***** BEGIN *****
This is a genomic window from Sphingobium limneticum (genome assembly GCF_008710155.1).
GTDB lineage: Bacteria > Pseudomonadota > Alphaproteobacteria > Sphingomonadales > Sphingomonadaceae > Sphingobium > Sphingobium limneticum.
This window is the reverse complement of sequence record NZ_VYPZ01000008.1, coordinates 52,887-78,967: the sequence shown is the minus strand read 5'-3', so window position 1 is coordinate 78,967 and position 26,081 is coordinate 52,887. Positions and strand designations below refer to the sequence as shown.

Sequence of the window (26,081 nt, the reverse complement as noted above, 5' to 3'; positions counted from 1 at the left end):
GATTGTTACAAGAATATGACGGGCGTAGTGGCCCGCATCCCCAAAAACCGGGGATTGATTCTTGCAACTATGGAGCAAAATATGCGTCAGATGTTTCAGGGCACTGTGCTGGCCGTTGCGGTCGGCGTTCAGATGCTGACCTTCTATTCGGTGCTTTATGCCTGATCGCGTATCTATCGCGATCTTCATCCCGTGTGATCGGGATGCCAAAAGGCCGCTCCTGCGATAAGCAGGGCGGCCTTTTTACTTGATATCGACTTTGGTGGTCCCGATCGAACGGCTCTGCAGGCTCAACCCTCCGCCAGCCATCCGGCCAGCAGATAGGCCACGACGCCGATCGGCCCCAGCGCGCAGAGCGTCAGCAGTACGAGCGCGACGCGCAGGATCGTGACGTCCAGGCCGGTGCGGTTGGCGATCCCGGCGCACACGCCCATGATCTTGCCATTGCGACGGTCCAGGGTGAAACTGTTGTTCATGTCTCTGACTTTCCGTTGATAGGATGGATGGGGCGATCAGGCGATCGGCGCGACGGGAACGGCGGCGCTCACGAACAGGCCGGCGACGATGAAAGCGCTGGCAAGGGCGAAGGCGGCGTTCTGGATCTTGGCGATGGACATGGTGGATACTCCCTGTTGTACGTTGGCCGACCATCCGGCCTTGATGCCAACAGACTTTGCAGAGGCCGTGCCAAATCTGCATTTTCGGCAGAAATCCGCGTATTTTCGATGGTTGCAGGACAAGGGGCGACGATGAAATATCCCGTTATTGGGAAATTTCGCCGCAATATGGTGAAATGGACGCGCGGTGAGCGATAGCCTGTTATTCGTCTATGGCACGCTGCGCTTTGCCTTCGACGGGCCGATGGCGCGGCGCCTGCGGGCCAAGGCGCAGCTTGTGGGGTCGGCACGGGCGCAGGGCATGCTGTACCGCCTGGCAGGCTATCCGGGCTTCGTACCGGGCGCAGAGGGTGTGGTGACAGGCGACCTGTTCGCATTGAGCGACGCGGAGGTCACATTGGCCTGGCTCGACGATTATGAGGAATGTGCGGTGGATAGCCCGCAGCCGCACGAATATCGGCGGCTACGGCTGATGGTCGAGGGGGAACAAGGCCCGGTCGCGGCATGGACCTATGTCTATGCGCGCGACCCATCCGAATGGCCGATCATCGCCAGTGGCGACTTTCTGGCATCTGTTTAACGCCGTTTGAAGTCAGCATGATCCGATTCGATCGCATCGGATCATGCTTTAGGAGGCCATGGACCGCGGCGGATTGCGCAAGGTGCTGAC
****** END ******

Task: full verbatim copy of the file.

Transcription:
This is a genomic window from Sphingobium limneticum (genome assembly GCF_008710155.1).
GTDB lineage: Bacteria > Pseudomonadota > Alphaproteobacteria > Sphingomonadales > Sphingomonadaceae > Sphingobium > Sphingobium limneticum.
This window is the reverse complement of sequence record NZ_VYPZ01000008.1, coordinates 52,887-78,967: the sequence shown is the minus strand read 5'-3', so window position 1 is coordinate 78,967 and position 26,081 is coordinate 52,887. Positions and strand designations below refer to the sequence as shown.

Sequence of the window (26,081 nt, the reverse complement as noted above, 5' to 3'; positions counted from 1 at the left end):
GATTGTTACAAGAATATGACGGGCGTAGTGGCCCGCATCCCCAAAAACCGGGGATTGATTCTTGCAACTATGGAGCAAAATATGCGTCAGATGTTTCAGGGCACTGTGCTGGCCGTTGCGGTCGGCGTTCAGATGCTGACCTTCTATTCGGTGCTTTATGCCTGATCGCGTATCTATCGCGATCTTCATCCCGTGTGATCGGGATGCCAAAAGGCCGCTCCTGCGATAAGCAGGGCGGCCTTTTTACTTGATATCGACTTTGGTGGTCCCGATCGAACGGCTCTGCAGGCTCAACCCTCCGCCAGCCATCCGGCCAGCAGATAGGCCACGACGCCGATCGGCCCCAGCGCGCAGAGCGTCAGCAGTACGAGCGCGACGCGCAGGATCGTGACGTCCAGGCCGGTGCGGTTGGCGATCCCGGCGCACACGCCCATGATCTTGCCATTGCGACGGTCCAGGGTGAAACTGTTGTTCATGTCTCTGACTTTCCGTTGATAGGATGGATGGGGCGATCAGGCGATCGGCGCGACGGGAACGGCGGCGCTCACGAACAGGCCGGCGACGATGAAAGCGCTGGCAAGGGCGAAGGCGGCGTTCTGGATCTTGGCGATGGACATGGTGGATACTCCCTGTTGTACGTTGGCCGACCATCCGGCCTTGATGCCAACAGACTTTGCAGAGGCCGTGCCAAATCTGCATTTTCGGCAGAAATCCGCGTATTTTCGATGGTTGCAGGACAAGGGGCGACGATGAAATATCCCGTTATTGGGAAATTTCGCCGCAATATGGTGAAATGGACGCGCGGTGAGCGATAGCCTGTTATTCGTCTATGGCACGCTGCGCTTTGCCTTCGACGGGCCGATGGCGCGGCGCCTGCGGGCCAAGGCGCAGCTTGTGGGGTCGGCACGGGCGCAGGGCATGCTGTACCGCCTGGCAGGCTATCCGGGCTTCGTACCGGGCGCAGAGGGTGTGGTGACAGGCGACCTGTTCGCATTGAGCGACGCGGAGGTCACATTGGCCTGGCTCGACGATTATGAGGAATGTGCGGTGGATAGCCCGCAGCCGCACGAATATCGGCGGCTACGGCTGATGGTCGAGGGGGAACAAGGCCCGGTCGCGGCATGGACCTATGTCTATGCGCGCGACCCATCCGAATGGCCGATCATCGCCAGTGGCGACTTTCTGGCATCTGTTTAACGCCGTTTGAAGTCAGCATGATCCGATTCGATCGCATCGGATCATGCTTTAGGAGGCCATGGACCGCGGCGGATTGCGCAAGGTGCTGAC